After making dinner, the group would debrief before going to bed. No matter what the topic was, I always managed to bring up Mickey. Many of the Y staff were touched by my constant rambling. They admitted that it was often hard for them to see just how bad the situation was because it had become normalized for them. They said that it was when groups like us came and were so astonished by life on the rez that they were reminded of how abnormal the problems are. Going to bed was the most difficult time of day because right before leaving for the trip, I had purchased a very luxurious $100 sleeping bag. My family is by no means wealthy, and it took me several days to decide to buy the sleeping bag. Due to my lack of gross motor skills, I can't really make a bed very well. Therefore, I sleep in a sleeping bag every night. It makes my life feel like one big summer camp. I had a warm-weather sleeping bag, but it was definitely time to get something for Jack Frost's arrival. I really wanted something nice. Despite my hesitation, I was able to easily buy it with some of my graduation money. I was in one of the poorest places in the country sleeping in a sleeping bag that cost more than many of residents' daily income.
Although the experience was emotionally and physically exhausting, none of us were ready to leave. Our attachment to the kids may have come quickly, but leaving them was very difficult. Watching Mickey and Charlie walk away was so hard that I had to go inside and get a drink so that I wouldn't cry. The drive home almost felt short because I couldn't grapple with the fact that we were leaving for good.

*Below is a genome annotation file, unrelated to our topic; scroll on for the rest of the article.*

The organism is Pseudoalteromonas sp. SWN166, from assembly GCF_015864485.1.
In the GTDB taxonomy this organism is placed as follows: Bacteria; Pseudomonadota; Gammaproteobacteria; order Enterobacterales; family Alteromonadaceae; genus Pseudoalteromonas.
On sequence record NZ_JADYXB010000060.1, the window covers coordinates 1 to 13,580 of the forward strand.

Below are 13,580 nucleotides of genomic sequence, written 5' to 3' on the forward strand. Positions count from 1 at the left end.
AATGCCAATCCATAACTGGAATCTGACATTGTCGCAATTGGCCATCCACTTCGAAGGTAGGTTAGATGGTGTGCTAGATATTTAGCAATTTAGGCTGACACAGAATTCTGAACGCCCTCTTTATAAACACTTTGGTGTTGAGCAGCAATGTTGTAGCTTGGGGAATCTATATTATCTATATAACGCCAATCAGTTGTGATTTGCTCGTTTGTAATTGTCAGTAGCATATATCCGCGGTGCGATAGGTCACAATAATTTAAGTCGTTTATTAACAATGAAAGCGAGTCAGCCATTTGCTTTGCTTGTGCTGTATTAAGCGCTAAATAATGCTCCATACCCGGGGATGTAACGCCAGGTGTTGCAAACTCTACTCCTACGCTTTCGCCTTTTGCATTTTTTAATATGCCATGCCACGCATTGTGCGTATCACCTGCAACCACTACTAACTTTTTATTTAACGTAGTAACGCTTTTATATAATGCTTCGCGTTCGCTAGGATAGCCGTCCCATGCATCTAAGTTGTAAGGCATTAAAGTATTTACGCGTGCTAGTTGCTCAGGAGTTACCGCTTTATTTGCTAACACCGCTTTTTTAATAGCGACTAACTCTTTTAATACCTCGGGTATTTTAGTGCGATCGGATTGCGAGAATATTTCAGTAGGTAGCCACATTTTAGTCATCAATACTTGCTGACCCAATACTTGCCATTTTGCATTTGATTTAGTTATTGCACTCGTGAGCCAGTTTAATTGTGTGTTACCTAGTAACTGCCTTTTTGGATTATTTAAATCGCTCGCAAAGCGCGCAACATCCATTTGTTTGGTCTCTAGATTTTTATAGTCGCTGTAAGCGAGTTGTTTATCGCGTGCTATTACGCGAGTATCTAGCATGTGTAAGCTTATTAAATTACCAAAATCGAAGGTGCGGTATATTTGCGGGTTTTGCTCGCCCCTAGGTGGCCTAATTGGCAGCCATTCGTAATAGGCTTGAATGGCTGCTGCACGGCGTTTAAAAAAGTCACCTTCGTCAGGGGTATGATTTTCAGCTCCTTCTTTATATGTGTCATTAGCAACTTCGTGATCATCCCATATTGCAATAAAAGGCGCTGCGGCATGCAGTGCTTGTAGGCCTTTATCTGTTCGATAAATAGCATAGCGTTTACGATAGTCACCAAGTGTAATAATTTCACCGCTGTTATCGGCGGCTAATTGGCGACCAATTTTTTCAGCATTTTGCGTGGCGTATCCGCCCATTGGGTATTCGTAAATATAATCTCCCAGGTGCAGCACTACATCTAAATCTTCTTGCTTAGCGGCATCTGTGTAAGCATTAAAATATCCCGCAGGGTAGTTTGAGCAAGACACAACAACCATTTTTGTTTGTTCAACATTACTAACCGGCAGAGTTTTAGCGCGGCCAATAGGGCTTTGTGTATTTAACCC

Two weeks after we returned, I received a Facebook message from one of the Y staff telling me that they were able to convince Mickey's mom to let him go to a special residential school where he will receive therapy. I know I had a tiny part in making this happen. I constantly pushed the issue because I knew that Mickey was capable of much more than people imagined. Obviously, I wasn't the main reason Mickey got this chance. I'm just grateful that I could have an impact on his life, no matter how small.
That night, as I lay in my $100 sleeping bag beaming with joy, I realized what Mrs. Meanypoopyhead meant. Guilt is a useless, terrible emotion. It makes you feel awful, but it doesn't help anyone. The difference between guilt and responsibility is simple: When you feel guilty, you spend days wondering about whether you deserve the $100 sleeping bag you can afford to buy, and if you do buy it, you feel terrible every time you get in it. When you feel responsible, you buy the sleeping bag instantly, and feel grateful that you can afford it. Then, you vow to take that sleeping bag places where you can make a difference.
Here at Oberlin, we are getting one of the best educations in the world. We need to feel responsible because we know about many of the issues that plague our society. Guilt isn't going to get us anywhere. I would highly recommend going on an Immerse Yourself in Service trip. It's a life-changing experience that allows you to go do something with all of the knowledge you receive here.